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Baudrillard, Jean,1929–2007, French social theorist and cultural critic. Trained as a sociologist, he taught at the Univ. of Paris X, Nanterre, from 1966 to 1987 and was a prolific writer. Influenced by MarxismMarxism,
economic and political philosophy named for Karl Marx. It is also known as scientific (as opposed to utopian) socialism. Marxism has had a profound impact on contemporary culture; modern communism is based on it, and most modern socialist theories derive from it (see
..... Click the link for more information. , Roland BarthesBarthes, Roland
, 1915–80, French critic. Barthes was one of the founding figures in the theoretical movement centered around the journal Tel Quel. In his earlier works, such as Writing Degree Zero (tr. 1953) and Mythologies (1957, tr.
..... Click the link for more information. , Thorstein VeblenVeblen, Thorstein
, 1857–1929, American economist and social critic, b. Cato Township, Wis. Of Norwegian parentage, he spent his first 17 years in Norwegian-American farm communities. After studying at Carleton College and at Johns Hopkins, Yale (where he received a Ph.D.
..... Click the link for more information. , Marshall McLuhanMcLuhan, Marshall
(Herbert Marshall McLuhan), 1911–80, Canadian communications theorist and educator, b. Edmonton, Alta. He taught at the Univ. of Toronto (1946–80) and at other institutions of higher education in Canada and the United States.
..... Click the link for more information. , and others, he began as a critic of the consumer society, arguing in such works as The System of Objects (1968, tr. 1996), The Mirror of Production (1973), and Symbolic Exchange and Death (1976, tr. 1993) that the individual acquires meaning though objects, which are valued for their symbolic cultural significance (rather than their usefulness or monetary worth) and the world is marked the implosion of economics, politics, art, sexuality, and spheres of life, causing them to intermingle and interrelate in a confused, uncontrolled manner. Baudrillard subsequently developed a theory of media-saturated, late-capitalist technological consumer societies that saw them as characterized by simulation and hyperreality, in which the "real world" has been supplanted by artificially intensified substitutions for it and individuals are overwhelmed by the power of hyperreal objects. These ideas were developed in such works as Simulation and Simulacra (1981, tr. 1994), and Fatal Strategies (1983, tr. 1990). His later works reject critique in favor of a more aphoristic—at times, oracular—philosophical approach that is often intentionally provocative in its discussion of how appearance and illusion replace reality and truth in contemporary society. Thus The Gulf War Did Not Take Place (1991, tr. 1995) argues that the Persian Gulf War was more a media spectacle than a genuine war and in The Perfect Crime (1995, tr. 1996) he plays detective and investigates the "murder" of reality.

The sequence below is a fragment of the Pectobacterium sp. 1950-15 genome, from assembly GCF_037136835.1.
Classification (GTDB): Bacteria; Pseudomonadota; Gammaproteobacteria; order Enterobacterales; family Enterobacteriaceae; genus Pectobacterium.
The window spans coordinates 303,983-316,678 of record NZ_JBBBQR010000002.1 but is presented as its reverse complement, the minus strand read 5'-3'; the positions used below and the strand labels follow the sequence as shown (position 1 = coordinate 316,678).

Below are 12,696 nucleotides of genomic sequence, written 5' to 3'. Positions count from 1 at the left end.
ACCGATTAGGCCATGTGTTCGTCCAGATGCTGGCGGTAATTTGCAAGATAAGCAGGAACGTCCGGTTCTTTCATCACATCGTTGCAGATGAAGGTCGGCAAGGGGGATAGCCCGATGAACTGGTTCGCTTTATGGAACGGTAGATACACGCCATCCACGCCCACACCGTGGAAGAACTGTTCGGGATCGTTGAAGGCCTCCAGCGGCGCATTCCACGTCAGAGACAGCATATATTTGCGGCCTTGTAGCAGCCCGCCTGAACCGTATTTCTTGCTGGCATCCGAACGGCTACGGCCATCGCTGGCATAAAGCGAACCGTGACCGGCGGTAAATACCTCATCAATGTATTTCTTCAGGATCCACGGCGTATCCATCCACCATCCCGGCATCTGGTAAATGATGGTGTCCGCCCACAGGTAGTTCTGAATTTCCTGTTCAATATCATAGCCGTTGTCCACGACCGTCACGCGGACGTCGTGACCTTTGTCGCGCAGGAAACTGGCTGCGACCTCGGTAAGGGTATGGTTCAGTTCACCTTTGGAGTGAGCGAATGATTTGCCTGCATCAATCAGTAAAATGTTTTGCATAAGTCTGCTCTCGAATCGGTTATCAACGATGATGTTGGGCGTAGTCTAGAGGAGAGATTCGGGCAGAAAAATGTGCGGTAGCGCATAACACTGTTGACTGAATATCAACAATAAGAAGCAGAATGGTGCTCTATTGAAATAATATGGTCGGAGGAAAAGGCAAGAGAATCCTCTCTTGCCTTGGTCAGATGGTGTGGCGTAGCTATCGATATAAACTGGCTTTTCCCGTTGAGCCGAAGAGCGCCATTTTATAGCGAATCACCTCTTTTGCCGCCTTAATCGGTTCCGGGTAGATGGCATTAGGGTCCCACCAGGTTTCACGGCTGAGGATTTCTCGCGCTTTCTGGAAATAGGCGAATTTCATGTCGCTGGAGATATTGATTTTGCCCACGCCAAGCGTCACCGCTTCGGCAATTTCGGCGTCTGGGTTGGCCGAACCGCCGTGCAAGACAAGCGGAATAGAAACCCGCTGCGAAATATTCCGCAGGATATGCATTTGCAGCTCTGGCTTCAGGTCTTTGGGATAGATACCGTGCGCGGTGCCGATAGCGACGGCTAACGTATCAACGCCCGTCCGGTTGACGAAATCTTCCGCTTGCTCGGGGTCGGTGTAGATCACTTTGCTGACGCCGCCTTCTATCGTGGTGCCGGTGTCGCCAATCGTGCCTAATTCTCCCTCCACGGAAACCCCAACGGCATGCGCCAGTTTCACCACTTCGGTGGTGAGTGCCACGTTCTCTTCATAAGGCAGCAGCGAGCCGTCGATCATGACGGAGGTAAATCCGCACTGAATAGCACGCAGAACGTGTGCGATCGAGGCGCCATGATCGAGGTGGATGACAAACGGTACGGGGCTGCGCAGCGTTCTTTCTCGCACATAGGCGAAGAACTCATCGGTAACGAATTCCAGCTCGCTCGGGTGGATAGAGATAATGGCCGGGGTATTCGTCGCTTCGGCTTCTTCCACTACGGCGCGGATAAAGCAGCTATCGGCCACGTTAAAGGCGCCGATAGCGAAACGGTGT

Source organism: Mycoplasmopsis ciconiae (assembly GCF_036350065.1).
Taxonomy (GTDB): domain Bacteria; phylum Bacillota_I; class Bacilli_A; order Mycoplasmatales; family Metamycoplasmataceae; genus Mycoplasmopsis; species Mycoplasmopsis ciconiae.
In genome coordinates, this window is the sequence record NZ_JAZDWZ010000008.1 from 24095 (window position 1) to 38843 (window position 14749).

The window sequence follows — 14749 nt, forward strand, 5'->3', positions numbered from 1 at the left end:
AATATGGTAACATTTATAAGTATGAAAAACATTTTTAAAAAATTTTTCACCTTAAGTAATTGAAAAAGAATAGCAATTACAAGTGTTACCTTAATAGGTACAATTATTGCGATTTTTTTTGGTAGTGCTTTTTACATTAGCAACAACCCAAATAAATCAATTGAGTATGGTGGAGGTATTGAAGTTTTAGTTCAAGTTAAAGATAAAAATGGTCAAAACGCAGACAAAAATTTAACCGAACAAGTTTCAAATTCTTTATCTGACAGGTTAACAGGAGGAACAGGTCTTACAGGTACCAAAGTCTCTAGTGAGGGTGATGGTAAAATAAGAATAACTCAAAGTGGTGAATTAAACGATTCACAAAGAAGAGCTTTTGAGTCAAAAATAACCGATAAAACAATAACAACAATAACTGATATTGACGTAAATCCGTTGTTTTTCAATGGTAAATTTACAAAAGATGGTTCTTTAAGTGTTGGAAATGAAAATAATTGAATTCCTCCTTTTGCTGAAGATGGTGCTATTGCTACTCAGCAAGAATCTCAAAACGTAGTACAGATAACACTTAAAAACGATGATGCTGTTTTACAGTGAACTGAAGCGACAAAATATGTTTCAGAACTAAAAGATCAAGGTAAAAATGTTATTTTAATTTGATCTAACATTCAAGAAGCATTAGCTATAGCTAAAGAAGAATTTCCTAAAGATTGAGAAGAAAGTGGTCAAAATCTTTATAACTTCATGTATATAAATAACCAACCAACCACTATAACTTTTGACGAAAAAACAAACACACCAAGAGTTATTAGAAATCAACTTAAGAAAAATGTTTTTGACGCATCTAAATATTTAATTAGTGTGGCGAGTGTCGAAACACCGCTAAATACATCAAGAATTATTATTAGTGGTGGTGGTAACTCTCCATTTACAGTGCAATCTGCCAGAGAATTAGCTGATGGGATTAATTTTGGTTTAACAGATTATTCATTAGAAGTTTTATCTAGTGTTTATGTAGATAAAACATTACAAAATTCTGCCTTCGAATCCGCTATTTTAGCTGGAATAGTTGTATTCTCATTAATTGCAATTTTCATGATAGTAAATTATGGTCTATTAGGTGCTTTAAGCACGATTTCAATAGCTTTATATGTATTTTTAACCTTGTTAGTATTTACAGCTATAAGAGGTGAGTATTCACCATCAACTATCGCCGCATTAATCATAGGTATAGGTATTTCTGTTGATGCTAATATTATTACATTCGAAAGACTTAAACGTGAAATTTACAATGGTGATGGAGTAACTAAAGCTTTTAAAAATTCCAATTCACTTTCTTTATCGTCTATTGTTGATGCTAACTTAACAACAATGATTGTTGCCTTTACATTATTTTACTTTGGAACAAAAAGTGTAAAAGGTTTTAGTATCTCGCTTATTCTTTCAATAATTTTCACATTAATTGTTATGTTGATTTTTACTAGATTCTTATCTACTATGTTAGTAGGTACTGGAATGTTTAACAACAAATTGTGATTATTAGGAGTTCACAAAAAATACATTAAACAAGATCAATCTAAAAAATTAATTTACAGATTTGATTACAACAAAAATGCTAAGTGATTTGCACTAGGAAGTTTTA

See selected writings ed. by M. Poster (2d ed. 2001); studies by D. Kellner (1989, 1990) and as ed. (1994), B. Turner (1993), N. Zurbrugg, ed. (1997), R. Butler (1999), and P. Hegarty (2004).
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Baudrillard, Jean(1929-) French social theorist who, in works such as La Société de consommation (1970) and Simulations (1983), has been influential in POSTMODERNISM. Baudrillard draws particularly on SEMIOLOGY to argue that modern-day consumption in particular entails the ‘active manipulation of SIGNS’, so that in modern society the production of the sign and the commodity have come together to produce the commodity-sign. An endless reduplication of signs, images and SIMULATIONS, launched through the media and elsewhere, in the end effaces all distinction between image and reality. The overproduction of such signs, images and simulations has the effect of producing a ‘loss of stable meaning’, which is advanced as a characteristic of POSTMODERNITY. See also HYPERREALITY.
Collins Dictionary of Sociology, 3rd ed. © HarperCollins Publishers 2000